Start your stopwatches -- and wait for the first NBC Universal/News Corp grumblings to start.
Hollywood and other entertainment industries are rife with failures when it comes to business consortium deals. Bickering, control issues, and name-calling are always part of the postmortem when it comes to entertainment partnerships.
With that background, you can’t help but wonder how two mega-media companies such as NBC Universal and News Corp will make nice with each other when it comes to starting up a big-time TV programming Internet service -- while at the same time continuing to fight tooth and nail for dominance of the traditional TV airwaves.
It’ll all work if the two companies aren’t vying for the same TV or film producer, the same film or TV script, or the same digital company that both want to acquire.
In the past, music companies failed to come together in offering up alternatives to the likes of Napster. Only Apple’s iTunes Music Store has put together a plan that works for the music companies collectively. Theatrical film producers have also tried their luck in working together -- but haven’t made much of a dent with the Internet movie download service, Movielink.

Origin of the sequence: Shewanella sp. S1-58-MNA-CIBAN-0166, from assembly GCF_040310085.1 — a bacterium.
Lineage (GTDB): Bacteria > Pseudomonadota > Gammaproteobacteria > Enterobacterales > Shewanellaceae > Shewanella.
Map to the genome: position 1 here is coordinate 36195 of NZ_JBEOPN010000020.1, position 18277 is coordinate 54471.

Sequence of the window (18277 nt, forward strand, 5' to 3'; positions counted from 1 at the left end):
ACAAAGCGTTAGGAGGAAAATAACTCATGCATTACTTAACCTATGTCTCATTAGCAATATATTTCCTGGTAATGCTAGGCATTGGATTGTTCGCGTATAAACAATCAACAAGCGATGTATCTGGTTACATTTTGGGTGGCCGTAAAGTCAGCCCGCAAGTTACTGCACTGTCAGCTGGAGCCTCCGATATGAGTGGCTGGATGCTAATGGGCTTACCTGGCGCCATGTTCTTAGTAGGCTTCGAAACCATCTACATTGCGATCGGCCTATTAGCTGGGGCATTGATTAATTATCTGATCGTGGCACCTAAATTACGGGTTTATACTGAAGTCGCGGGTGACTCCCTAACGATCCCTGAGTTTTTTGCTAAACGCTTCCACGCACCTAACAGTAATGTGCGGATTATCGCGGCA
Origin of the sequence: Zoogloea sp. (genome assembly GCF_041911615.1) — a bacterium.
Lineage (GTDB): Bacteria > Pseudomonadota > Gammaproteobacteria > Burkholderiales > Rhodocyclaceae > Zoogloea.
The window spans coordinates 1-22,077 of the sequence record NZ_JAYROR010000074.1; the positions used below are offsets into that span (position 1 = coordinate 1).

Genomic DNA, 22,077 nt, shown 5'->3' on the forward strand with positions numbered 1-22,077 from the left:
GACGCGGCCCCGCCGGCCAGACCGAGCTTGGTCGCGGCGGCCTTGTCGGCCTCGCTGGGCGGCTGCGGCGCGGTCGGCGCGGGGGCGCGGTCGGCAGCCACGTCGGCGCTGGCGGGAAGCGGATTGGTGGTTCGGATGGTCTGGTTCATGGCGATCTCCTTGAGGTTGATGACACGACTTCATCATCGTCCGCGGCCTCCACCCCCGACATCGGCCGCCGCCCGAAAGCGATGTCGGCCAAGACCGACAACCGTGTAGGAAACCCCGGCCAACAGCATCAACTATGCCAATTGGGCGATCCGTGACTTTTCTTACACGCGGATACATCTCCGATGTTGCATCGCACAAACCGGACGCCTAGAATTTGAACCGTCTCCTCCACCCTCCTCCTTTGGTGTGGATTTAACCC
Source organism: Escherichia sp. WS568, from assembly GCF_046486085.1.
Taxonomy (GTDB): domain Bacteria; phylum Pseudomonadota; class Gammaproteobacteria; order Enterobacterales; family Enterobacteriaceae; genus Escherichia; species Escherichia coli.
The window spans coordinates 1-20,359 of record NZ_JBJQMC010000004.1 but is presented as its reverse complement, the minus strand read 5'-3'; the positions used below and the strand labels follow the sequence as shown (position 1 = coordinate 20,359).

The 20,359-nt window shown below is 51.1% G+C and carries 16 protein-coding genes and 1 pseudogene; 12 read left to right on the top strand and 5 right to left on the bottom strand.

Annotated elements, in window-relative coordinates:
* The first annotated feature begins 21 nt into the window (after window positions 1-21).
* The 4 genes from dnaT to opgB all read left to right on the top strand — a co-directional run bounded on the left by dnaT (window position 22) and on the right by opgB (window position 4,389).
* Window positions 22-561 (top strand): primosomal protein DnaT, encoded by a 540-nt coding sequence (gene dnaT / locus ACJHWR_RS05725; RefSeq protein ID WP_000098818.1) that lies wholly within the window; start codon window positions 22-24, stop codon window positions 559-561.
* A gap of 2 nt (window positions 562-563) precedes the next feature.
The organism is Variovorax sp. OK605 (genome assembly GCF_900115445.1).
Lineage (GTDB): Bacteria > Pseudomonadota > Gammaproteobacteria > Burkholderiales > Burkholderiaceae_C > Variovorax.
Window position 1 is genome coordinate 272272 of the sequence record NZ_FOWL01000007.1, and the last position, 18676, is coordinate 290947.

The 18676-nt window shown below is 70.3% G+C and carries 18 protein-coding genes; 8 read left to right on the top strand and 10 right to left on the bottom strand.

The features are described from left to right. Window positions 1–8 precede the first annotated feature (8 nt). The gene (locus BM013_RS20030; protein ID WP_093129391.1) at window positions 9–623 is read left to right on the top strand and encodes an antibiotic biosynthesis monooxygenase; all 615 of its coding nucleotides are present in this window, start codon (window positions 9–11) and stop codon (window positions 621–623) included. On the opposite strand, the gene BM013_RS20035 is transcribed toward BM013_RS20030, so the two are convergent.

Still, maybe we’ll be wrong. Both NBC and News Corp quickly realize the threat of the YouTubes of the world -- even if they say their new unnamed Internet TV programming service is not in competition with the giant user-generated video site.
Piracy is a big issue, and both NBC Universal and News Corp. don’t want to see the Internet TV business grow any bigger without a safe haven for their content.
That said, it’s hard to argue that the right decisions weren’t made in striking deals with the Internet’s biggest distribution portals -- AOL, MSN, Yahoo, and social distribution site MySpace -- with the obvious exception of Google, owner of YouTube.
News Corp.’s Peter Chernin and NBC Universal’s Jeff Zucker both urge that theirs is a different business -- straight-ahead, regular-looking TV programming, not videos of ladybugs having sex on some guy’s arm.
Give these companies credit -- as opposed to the non-action by the music industry, and the lackluster action by the film industry. These mostly TV-centric media companies are making the big plunge.
The question is whether that splash of water is coming from a flop or a judge’s 10-rated dive.